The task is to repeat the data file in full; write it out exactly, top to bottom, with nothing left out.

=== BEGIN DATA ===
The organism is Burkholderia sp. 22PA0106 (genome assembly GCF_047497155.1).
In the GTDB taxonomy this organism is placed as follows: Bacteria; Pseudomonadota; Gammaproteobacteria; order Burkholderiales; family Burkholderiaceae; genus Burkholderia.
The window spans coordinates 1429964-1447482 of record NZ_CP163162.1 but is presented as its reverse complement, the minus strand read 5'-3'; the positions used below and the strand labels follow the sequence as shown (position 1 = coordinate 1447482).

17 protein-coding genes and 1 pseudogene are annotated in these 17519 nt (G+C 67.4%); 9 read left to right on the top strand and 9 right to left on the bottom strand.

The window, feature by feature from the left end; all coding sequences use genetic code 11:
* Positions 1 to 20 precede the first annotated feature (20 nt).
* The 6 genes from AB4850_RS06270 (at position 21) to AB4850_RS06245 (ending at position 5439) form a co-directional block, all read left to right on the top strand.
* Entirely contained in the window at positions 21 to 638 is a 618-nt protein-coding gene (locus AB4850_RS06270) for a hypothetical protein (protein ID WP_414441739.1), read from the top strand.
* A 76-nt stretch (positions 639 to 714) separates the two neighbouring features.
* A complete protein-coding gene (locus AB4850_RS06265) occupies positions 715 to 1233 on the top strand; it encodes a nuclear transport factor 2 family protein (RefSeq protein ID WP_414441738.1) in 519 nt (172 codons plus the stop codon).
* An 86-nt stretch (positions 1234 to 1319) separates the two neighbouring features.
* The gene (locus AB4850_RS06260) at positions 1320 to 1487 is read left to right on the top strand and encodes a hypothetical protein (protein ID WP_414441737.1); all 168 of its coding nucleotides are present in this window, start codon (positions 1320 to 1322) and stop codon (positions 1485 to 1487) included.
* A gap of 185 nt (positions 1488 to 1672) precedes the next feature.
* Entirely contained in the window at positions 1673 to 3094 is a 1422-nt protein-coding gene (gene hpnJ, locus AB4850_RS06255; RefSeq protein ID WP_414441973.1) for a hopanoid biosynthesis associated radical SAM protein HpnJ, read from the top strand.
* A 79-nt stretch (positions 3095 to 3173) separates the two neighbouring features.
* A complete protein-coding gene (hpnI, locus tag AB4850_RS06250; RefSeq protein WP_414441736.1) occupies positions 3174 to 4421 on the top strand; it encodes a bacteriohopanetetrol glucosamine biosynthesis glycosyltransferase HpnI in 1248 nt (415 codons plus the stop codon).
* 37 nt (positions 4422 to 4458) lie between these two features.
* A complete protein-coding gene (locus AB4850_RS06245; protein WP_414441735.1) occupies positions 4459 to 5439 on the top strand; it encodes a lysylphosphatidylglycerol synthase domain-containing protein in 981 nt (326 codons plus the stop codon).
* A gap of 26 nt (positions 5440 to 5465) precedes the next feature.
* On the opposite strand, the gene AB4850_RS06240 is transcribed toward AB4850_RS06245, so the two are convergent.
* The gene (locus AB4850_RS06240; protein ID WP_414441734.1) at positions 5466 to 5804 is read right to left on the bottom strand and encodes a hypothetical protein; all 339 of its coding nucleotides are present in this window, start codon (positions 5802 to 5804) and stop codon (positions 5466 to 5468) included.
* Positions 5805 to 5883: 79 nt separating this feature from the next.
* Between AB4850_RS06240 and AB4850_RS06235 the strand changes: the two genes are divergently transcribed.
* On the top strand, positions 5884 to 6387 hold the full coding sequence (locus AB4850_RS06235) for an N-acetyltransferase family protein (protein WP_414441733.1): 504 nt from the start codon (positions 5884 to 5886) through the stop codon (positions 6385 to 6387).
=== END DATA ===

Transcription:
The organism is Burkholderia sp. 22PA0106 (genome assembly GCF_047497155.1).
In the GTDB taxonomy this organism is placed as follows: Bacteria; Pseudomonadota; Gammaproteobacteria; order Burkholderiales; family Burkholderiaceae; genus Burkholderia.
The window spans coordinates 1429964-1447482 of record NZ_CP163162.1 but is presented as its reverse complement, the minus strand read 5'-3'; the positions used below and the strand labels follow the sequence as shown (position 1 = coordinate 1447482).

17 protein-coding genes and 1 pseudogene are annotated in these 17519 nt (G+C 67.4%); 9 read left to right on the top strand and 9 right to left on the bottom strand.

The window, feature by feature from the left end; all coding sequences use genetic code 11:
* Positions 1 to 20 precede the first annotated feature (20 nt).
* The 6 genes from AB4850_RS06270 (at position 21) to AB4850_RS06245 (ending at position 5439) form a co-directional block, all read left to right on the top strand.
* Entirely contained in the window at positions 21 to 638 is a 618-nt protein-coding gene (locus AB4850_RS06270) for a hypothetical protein (protein ID WP_414441739.1), read from the top strand.
* A 76-nt stretch (positions 639 to 714) separates the two neighbouring features.
* A complete protein-coding gene (locus AB4850_RS06265) occupies positions 715 to 1233 on the top strand; it encodes a nuclear transport factor 2 family protein (RefSeq protein ID WP_414441738.1) in 519 nt (172 codons plus the stop codon).
* An 86-nt stretch (positions 1234 to 1319) separates the two neighbouring features.
* The gene (locus AB4850_RS06260) at positions 1320 to 1487 is read left to right on the top strand and encodes a hypothetical protein (protein ID WP_414441737.1); all 168 of its coding nucleotides are present in this window, start codon (positions 1320 to 1322) and stop codon (positions 1485 to 1487) included.
* A gap of 185 nt (positions 1488 to 1672) precedes the next feature.
* Entirely contained in the window at positions 1673 to 3094 is a 1422-nt protein-coding gene (gene hpnJ, locus AB4850_RS06255; RefSeq protein ID WP_414441973.1) for a hopanoid biosynthesis associated radical SAM protein HpnJ, read from the top strand.
* A 79-nt stretch (positions 3095 to 3173) separates the two neighbouring features.
* A complete protein-coding gene (hpnI, locus tag AB4850_RS06250; RefSeq protein WP_414441736.1) occupies positions 3174 to 4421 on the top strand; it encodes a bacteriohopanetetrol glucosamine biosynthesis glycosyltransferase HpnI in 1248 nt (415 codons plus the stop codon).
* 37 nt (positions 4422 to 4458) lie between these two features.
* A complete protein-coding gene (locus AB4850_RS06245; protein WP_414441735.1) occupies positions 4459 to 5439 on the top strand; it encodes a lysylphosphatidylglycerol synthase domain-containing protein in 981 nt (326 codons plus the stop codon).
* A gap of 26 nt (positions 5440 to 5465) precedes the next feature.
* On the opposite strand, the gene AB4850_RS06240 is transcribed toward AB4850_RS06245, so the two are convergent.
* The gene (locus AB4850_RS06240; protein ID WP_414441734.1) at positions 5466 to 5804 is read right to left on the bottom strand and encodes a hypothetical protein; all 339 of its coding nucleotides are present in this window, start codon (positions 5802 to 5804) and stop codon (positions 5466 to 5468) included.
* Positions 5805 to 5883: 79 nt separating this feature from the next.
* Between AB4850_RS06240 and AB4850_RS06235 the strand changes: the two genes are divergently transcribed.
* On the top strand, positions 5884 to 6387 hold the full coding sequence (locus AB4850_RS06235) for an N-acetyltransferase family protein (protein WP_414441733.1): 504 nt from the start codon (positions 5884 to 5886) through the stop codon (positions 6385 to 6387).